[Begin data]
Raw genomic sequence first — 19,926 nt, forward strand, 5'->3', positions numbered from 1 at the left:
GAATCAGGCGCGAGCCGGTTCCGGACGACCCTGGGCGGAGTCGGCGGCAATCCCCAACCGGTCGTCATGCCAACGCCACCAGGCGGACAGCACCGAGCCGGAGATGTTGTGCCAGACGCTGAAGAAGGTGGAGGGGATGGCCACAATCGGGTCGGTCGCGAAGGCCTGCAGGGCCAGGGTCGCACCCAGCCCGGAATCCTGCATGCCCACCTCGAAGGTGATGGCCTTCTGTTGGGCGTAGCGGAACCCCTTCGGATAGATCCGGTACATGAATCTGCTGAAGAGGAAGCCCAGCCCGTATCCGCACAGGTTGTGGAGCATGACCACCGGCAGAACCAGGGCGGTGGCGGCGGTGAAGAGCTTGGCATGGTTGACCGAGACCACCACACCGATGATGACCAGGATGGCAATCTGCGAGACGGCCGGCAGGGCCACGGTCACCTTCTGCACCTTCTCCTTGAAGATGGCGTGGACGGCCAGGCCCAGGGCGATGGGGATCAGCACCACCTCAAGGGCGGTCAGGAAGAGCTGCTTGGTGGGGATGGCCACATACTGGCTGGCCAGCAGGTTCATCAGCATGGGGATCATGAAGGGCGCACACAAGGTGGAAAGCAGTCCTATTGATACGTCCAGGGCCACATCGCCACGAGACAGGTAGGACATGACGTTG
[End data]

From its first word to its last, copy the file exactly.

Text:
Raw genomic sequence first — 19,926 nt, forward strand, 5'->3', positions numbered from 1 at the left:
GAATCAGGCGCGAGCCGGTTCCGGACGACCCTGGGCGGAGTCGGCGGCAATCCCCAACCGGTCGTCATGCCAACGCCACCAGGCGGACAGCACCGAGCCGGAGATGTTGTGCCAGACGCTGAAGAAGGTGGAGGGGATGGCCACAATCGGGTCGGTCGCGAAGGCCTGCAGGGCCAGGGTCGCACCCAGCCCGGAATCCTGCATGCCCACCTCGAAGGTGATGGCCTTCTGTTGGGCGTAGCGGAACCCCTTCGGATAGATCCGGTACATGAATCTGCTGAAGAGGAAGCCCAGCCCGTATCCGCACAGGTTGTGGAGCATGACCACCGGCAGAACCAGGGCGGTGGCGGCGGTGAAGAGCTTGGCATGGTTGACCGAGACCACCACACCGATGATGACCAGGATGGCAATCTGCGAGACGGCCGGCAGGGCCACGGTCACCTTCTGCACCTTCTCCTTGAAGATGGCGTGGACGGCCAGGCCCAGGGCGATGGGGATCAGCACCACCTCAAGGGCGGTCAGGAAGAGCTGCTTGGTGGGGATGGCCACATACTGGCTGGCCAGCAGGTTCATCAGCATGGGGATCATGAAGGGCGCACACAAGGTGGAAAGCAGTCCTATTGATACGTCCAGGGCCACATCGCCACGAGACAGGTAGGACATGACGTTG